Better Call Saul Season 5, Episode 6 ‘Wexler v. Goodman’ Review

“Wexler v. Goodman” is dominated by empty spaces. The abandoned factory where Nacho waits for Gus, pale light filtering through its few unpapered window panes. The clear blue sky around a cornered Lalo Salamanca’s hand as he drops his keys out of his car. Like the green screen Jimmy’s frequent film major accomplices whip up out of spray paint and card stock, these spaces aren’t empty without artistic purpose — they frame and enlarge the emotions unfolding within them. Jimmy and Kim’s fight at the episode’s close occurs within the concentric rectangles of Kim’s apartment’s main hall, a visual representation of the compartmentalization which has allowed their relationship to persist even as Jimmy’s lying and evasion have grown steadily worse.

The episode’s opening, too, trades in this same sense of negative space. Somewhere in the Midwest, a young Kim stands with her cello on the curb outside her school. It’s dark. The night sky and parking lot yawn hungrily around her. When her mother pulls up, her drunken expansiveness instantly throwing the adult Kim’s reserve and focus into a new light, director Michael Morris begins to pull in, cutting closer and closer as the two women argue until finally we’re left to close in on Kim’s face as she walks home alone in the cold. The isolation of the scene narrows its focus, pulling in with the shot until it is located entirely within Kim’s stoic expression. It’s thoughtful symbolist filmmaking of the sort that drove Mad Men and The Sopranos, lucid and intelligent.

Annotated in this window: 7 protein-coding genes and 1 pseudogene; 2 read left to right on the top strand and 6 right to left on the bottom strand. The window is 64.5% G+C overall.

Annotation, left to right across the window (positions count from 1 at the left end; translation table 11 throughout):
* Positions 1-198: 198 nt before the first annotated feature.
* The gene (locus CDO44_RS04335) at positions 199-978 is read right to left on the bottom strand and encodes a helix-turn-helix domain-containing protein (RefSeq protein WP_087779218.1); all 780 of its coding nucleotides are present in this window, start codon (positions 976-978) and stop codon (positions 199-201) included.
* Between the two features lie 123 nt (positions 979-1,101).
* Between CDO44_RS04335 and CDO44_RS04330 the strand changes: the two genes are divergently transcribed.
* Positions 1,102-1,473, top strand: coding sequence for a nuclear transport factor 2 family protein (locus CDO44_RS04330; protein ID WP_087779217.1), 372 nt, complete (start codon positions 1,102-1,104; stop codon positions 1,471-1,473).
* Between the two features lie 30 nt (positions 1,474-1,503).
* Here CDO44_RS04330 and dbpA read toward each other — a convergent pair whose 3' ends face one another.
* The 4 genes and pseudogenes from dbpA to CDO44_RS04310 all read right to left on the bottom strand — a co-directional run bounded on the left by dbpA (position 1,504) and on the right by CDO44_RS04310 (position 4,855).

Better Call Saul

Fake It Til You Make It

That a show about lawyers and organized crime deals heavily in doubletalk and deceit should come as no surprise, but “Wexler v. Goodman” takes it to a new level. At no point during the entire episode is anyone doing anything but lying. Even the confrontation at its end spirals back into denial and self-delusion. Mike impersonates a private eye, then a cop. Nacho meets with his handlers to rat out his boss, who’s ratting out their dealers. Kim and Rich put a brave face on their argument in last week’s ‘Dedicado a Max’ by publicly going out to lunch together as a PR move. Everything is a play. Everyone’s selling something.

“I don’t trust you,” Kim tells Jimmy as they stand facing one another across the kitchen counter. Even after that blunt declaration, he tries to sell her on a line. He blindsided her in the matter of Acker versus Mesa Verde to protect her, to give her plausible deniability. When she presses home that he made her into one of his suckers, a mark like they’ve defrauded together in the past, he can’t even promise her that he won’t do it again. It’s a heartbreaking moment, and in it the importance of the cold open from Kim’s childhood becomes immediately apparent. She knows as surely as the cold that pierced her bones as she walked home alone, left behind by the mother whose drunk driving she dared to question, that to be honest with a liar is to risk abandonment. She can’t do it again.


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